In all of the hysteria about cutting budgets, I am not seeing any discussion about some rather important and core issues. Our esteemed leaders have moaned and complained about unfunded mandates from the Feds for years. But now, it is the state who is not changing or reducing mandates, just cutting the money to cover them. That means that the counties, cities, and school are going to still be responsible for meeting state mandated requirements but won’t have the revenue to meet them. Listen to the words that the school administrators are saying.

    How about the legislature start looking at some of the laws that THEY enacted and start cutting some of that pork from those first. I would prefer that they cut some of the “special benefits” for energy and insurance companies and some of the other profit making lobbies first before they gut education and health services and the like. There is a lot of lost revenue tied up in these special situations.

  • Lost Remote

    How about all Texas city, county and state employees take a 5 to 10% across the board salary cut? No one has talked about that. At least some salary funds will be saved, but the people will still have jobs. All these financial problems have affected millions of Americans nationwide that now have no jobs, now it’s the turn of state and federal employees to feel the pinch without actually losing their jobs. I don’t think that’s too much to ask. It’s too bad it may have to be done, but it’s better than being on the street.

    • dan39johnson

      How about the legislators, state supreme court, and the top 4 layers of texas government administration take a 50% cut in salaries? THEY created the disaster straight out of fantasy.

      You want cuts? you first. You cut your pet programs and then I’ll cut mine. You raise taxes on your people, I’ll raise taxes on mine, until balance is achieved.

      Be the first time in two decades each party took responsibility for their own actions.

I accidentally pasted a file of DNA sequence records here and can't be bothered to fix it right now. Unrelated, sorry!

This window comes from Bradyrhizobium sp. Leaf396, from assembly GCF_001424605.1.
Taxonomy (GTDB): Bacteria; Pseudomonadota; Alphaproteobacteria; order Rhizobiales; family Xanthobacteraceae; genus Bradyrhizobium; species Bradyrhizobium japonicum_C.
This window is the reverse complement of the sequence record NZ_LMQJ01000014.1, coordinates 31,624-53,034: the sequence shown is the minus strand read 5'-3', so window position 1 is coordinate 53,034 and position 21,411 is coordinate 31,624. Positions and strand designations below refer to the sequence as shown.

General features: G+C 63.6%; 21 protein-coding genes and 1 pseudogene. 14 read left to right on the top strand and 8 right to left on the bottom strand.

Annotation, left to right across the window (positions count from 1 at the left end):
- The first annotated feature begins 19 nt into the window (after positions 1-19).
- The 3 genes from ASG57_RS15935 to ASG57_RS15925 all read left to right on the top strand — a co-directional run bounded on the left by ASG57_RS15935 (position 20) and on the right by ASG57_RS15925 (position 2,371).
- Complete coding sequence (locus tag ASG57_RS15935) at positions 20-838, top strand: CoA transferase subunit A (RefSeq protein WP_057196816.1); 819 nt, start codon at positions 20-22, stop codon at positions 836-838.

You cut the people that built this high tech, high production nation, retirees, health care, and I say it’s torches and pitchfork time. cutting to blood and bone is an extremely bad idea with dangerous consequences.

    • Randal

      First off I am not a state employee. I would like to say though that you idea is ridiculous. Many state employees have not received even a cost of living increase for the last 3 years so they are already behind the inflation curve. Second a 5 to 10 percent cut means at min. 2k a year out of their already low salary. TX does not compensate their state employees anywhere near what some states do (in other words we are WI). Health insurance benefits kick in at 65 and there is no pension plan. Employees contribute to a annuity that is matched by the state at .50 on dollar for first 4%. If you honestly want your cuts then I am sorry hope you can survive with no state services for a while because they will walk off the job.

  • Mike dallas texas

    How about legalizing Casinos along the Texas Gulf Coast and regulate and tax them , then put some more taxes on wine , beer and hard alcohol sales , also fees such as automobile plates , and State Inspections can raise some funds, also the schools can cut out extraciricular activities and get back to basics of school teaching, In cases where a person is in jail for non violent crimes get them out on parole and let them work and pay taxes, any State Agency that is not paying its way , needs to increase the fees for those services to make the Agency at least break even budgetwise ,

    • dan39johnson

      Gambling doesn’t CREATE any wealth, just concentrates it to a small group. It is not like a factory which can create 10 times as much wealth as it costs.

      Gambling? you might as well stare at the tv for hours on end and pitch $100 bills into the fireplace.